The intertwined stories of a foul-mouthed debt collector and a mother who did not want to be a mother in an unknown and unusual America.
I started writing this novel based on a question I often asked myself while driving: Who takes on picking up dead animals from the roads? Sometimes, driving in the morning, I would take a turn and, on the hard shoulder, sideways and not wanting to see it, I would glimpse an eviscerated cat. In the afternoon, when I went through that same road again, it was gone. The question haunted me for months, not knowing what to do with it.
One day, I can’t remember where or how, I discovered a YouTube video called The Accidental Sea. In six minutes, I was fascinated. The video talked about the agony of a 900 km² Californian salt lake. The Salton Sea had been created by accident, it had been a tourist paradise in the 60’s and 70’s but it was slowly becoming the perfect setting for a movie about the apocalypse.
While researching the Salton Sea, I realized that a good portion of the people living around it were descendants of hungry migrants who in the 1930s had fled the deadly sandstorms that ravaged the central part of the United States. I was also fascinated by that part of the American history that I didn’t know until then. I did a lot of research. I read Steinbeck and imagined what the exodus must have been like, I studied the pea collectors in the photos of Dorothea Lange, I watched and watched black and white and color documentaries to find out what they ate and how those uprooted people felt.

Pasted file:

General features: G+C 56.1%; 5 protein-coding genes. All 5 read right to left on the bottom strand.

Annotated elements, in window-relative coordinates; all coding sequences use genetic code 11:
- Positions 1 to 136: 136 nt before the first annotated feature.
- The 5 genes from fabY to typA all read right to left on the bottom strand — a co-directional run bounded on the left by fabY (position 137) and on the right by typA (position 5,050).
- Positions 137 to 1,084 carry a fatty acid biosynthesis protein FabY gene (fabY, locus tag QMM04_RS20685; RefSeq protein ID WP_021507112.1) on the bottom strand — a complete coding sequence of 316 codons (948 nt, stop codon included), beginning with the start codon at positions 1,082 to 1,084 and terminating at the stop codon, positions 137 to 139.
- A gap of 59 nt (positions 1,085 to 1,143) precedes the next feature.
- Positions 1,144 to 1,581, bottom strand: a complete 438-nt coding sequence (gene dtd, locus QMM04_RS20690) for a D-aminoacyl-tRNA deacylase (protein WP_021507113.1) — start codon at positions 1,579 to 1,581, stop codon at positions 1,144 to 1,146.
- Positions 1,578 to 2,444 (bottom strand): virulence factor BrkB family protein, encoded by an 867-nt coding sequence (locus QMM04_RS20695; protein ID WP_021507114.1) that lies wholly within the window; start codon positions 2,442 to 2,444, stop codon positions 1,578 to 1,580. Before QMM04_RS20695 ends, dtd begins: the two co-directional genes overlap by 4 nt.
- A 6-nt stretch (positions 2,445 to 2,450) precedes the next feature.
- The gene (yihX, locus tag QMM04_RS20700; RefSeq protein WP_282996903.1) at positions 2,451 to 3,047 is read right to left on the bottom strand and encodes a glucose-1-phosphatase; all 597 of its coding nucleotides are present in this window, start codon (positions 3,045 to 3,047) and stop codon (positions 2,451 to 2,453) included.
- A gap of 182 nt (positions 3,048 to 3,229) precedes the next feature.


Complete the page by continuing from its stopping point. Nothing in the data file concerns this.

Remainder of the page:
When I knew the Salton Sea and the Dust Bowl right and left, I knew the story would happen in the United States, but I didn’t know what had to happen, to whom, or how, or why. The truth is, I never know what is going to happen in my stories, until it happens. Until I write it down.
So, I created the first scene with a character who just had an accident and is lying on the asphalt, because I wanted there to be a dead animal (to see who would come and pick it up). And when I started writing and took off the main character’s shoes, I didn’t know why I took them off, or who had taken them off, or if this would have any impact on the plot. But thanks to the asphalt and the dead cat, Dylan Garcia appeared, a foul-mouthed debt collector with some unresolved issues. And someone else showed up too, to pick up the dead cat, of course.
From the Dust Bowl came the story of the Pont family. And as I was writing it, I was wondering how to connect John and Shirley Pont of the 1930s with today’s Dylan. Or how to connect the Dust Bowl with the Salton Sea. But sometimes things work out on their own: Dylan suddenly went to visit Patsy Pont at a nursing home, and I found the connection; and the Salton Sea continued its decline due to the incompetence of Californian politicians, to the point that it has unfortunately become a small bowl of dust that occasionally raises sandstorms. And the circle closed.
I have spent seven years writing this novel, entering this most forgotten America, inhabited by unique characters. If you’ve never heard of Salton Sea or all the unusual places around it, maybe once you’ve read the novel, you’ll also feel the need to find out more.
I will not write your story has not been published in English. You can find it in Catalan.